Selden Rodkicker vangs have also been around a very long time and are rigged on many different styles of boats. It is likely they are equipped on more boats than any of the other manufacturers, from the club racer/cruiser, to the dedicated match racer, to the varying ranges of production cruising boats found in today’s sailboat market. Selden’s approach is slightly different in that it uses a gas spring (much like your gas strut on your hatchback) as the return. They also use a very attractive rectangular extrusion instead round tubing like Forespar and Hall. Selden’s Rodkicker vang does not offer any spring height adjustment. The ends are made of cast anodized aluminum (like Forespar). Price wise these are some of the most affordable systems on the market, ranging from just under $300 up to $1600 (hence their popularity). The Selden vangs come in 4 different sizes, and offer a soft and hard spring option within each size (they also offer the no spring option, but what’s the point?). Purchase block and tackles, mast and boom brackets must be bought separately.
Hydraulic Vangs – Amongst the various hydraulic vang manufacturers you will see very similar design, functionality, and construction. It seems that Navtec, who also recently closed their doors, was the grandfather of all sailboat hydraulic system and cylinder design. The three big players left (see links at the top of this article) all have their own unique features and benefits, but are for the most part based on the same (Navtec) design. Whether we are talking about a double acting push pull vangs (reserved primarily for larger yachts with heavy booms) or gas return vangs, the gist is the same. There is a stainless steel piston rod with an aluminum piston that rides inside of an anodized aluminum cylinder/body. This is all accompanied by a series of seals that will need to be serviced/replaced once in while to keep things….sealed. The big deal is that all of these hydraulic vangs require the boat to be plumbed with hoses, a reservoir and a control panel that houses the pressure gauge and pump at a minimum. Besides just a basic vang cylinder (no plumbing, brackets, lugs or panels) costing as much as the most expensive mechanical vang mentioned above, these systems HAVE to be professionally installed thus making them the most expensive, but also the most robust option, by far.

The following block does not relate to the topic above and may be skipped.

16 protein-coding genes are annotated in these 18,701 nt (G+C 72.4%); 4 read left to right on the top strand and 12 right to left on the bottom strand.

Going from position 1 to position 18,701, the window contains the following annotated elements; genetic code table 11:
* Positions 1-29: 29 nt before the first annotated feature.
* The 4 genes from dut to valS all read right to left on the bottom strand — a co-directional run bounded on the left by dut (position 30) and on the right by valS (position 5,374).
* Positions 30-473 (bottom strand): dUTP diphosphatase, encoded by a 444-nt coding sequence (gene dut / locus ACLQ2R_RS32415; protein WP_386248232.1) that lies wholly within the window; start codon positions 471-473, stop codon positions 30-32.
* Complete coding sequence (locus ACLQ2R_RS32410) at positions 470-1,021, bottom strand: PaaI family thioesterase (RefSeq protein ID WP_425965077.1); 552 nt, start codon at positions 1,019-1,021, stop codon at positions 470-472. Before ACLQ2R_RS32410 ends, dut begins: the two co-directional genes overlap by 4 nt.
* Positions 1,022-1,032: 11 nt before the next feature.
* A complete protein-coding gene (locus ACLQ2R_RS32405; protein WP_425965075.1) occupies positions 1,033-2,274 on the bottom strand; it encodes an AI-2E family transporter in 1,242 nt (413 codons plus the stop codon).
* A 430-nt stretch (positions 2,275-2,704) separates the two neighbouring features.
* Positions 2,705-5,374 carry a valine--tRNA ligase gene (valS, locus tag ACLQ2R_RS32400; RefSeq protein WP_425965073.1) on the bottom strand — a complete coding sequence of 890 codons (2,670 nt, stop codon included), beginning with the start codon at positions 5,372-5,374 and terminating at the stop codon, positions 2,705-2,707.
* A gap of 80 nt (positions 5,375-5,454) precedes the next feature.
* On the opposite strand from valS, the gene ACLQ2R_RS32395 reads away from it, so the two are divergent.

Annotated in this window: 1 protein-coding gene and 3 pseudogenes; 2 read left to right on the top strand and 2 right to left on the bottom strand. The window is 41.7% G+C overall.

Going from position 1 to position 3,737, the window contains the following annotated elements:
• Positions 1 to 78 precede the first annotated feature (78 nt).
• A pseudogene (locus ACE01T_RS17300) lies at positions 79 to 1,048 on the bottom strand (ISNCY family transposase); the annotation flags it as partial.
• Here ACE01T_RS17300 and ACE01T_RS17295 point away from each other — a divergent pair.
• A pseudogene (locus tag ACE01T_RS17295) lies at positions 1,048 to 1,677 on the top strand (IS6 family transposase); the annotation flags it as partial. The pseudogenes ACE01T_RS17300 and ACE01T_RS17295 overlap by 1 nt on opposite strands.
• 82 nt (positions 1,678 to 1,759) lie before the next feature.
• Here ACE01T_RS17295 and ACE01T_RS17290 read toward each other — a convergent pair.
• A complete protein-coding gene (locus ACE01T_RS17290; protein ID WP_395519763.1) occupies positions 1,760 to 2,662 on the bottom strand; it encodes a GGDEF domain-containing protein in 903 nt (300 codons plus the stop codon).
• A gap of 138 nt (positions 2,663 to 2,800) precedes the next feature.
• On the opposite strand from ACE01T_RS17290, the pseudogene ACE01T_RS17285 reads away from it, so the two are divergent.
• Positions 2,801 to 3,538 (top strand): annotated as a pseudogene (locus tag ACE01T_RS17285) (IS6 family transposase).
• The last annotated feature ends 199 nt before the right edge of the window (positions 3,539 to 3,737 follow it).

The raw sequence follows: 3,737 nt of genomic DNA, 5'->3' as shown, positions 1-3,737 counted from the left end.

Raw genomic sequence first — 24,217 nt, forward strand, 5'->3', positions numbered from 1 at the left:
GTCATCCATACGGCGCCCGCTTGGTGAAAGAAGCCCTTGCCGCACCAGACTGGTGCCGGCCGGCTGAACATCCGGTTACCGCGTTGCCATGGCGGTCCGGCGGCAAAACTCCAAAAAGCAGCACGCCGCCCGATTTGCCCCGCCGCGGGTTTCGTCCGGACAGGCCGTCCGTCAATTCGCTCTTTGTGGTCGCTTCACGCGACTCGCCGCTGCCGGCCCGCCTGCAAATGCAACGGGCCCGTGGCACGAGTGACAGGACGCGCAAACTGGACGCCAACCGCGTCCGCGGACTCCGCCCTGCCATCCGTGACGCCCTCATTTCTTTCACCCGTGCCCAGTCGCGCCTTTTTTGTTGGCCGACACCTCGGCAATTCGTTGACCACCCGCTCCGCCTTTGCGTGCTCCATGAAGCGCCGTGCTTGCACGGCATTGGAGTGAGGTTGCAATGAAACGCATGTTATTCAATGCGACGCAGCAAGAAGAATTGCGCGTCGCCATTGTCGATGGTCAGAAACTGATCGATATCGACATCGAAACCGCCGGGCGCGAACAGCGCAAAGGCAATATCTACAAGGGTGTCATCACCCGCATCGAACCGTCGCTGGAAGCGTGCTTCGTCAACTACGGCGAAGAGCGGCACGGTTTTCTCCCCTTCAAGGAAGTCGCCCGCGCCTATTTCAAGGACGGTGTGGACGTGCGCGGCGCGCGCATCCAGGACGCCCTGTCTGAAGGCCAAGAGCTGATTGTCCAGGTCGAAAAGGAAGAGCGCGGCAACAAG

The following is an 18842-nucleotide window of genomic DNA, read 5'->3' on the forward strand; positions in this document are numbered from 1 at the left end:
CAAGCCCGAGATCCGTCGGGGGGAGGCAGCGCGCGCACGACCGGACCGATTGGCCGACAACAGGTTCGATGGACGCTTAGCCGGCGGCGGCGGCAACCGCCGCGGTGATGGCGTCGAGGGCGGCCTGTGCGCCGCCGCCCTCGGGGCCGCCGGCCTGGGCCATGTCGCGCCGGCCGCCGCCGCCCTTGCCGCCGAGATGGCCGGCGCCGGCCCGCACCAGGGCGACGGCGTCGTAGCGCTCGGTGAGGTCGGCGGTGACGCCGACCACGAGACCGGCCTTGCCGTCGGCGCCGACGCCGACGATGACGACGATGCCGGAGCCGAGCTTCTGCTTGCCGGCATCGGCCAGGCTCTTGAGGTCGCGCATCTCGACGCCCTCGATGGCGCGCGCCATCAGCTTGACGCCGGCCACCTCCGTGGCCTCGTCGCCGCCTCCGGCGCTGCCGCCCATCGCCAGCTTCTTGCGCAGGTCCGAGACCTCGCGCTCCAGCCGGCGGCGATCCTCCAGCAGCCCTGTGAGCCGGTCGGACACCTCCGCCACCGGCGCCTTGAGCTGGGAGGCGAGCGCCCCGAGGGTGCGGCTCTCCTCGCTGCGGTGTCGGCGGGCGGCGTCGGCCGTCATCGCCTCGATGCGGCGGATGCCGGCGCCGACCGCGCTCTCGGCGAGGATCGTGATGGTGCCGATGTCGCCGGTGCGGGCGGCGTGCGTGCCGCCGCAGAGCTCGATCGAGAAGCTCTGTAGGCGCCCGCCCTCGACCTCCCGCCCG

~Some Final Thoughts~
All rigid vangs especially when properly installed and maintained will last a very (very) long time. Keep in mind, typically anything using fluid (and or gas) and seals will require service/ repair over time. One thing that all vangs require, regardless of whether choosing a simple block and tackle, mechanical, or hydraulic system, is for them to be installed properly; ensuring a properly mounted mast bracket and boom lug, rigging the vang in the correct orientation (not upside down), all the while achieving the appropriate boom to vang angle (approximately 30-45 degrees). This will ensure functionality, longevity and ease of use.
Thanks for the read. See you next time.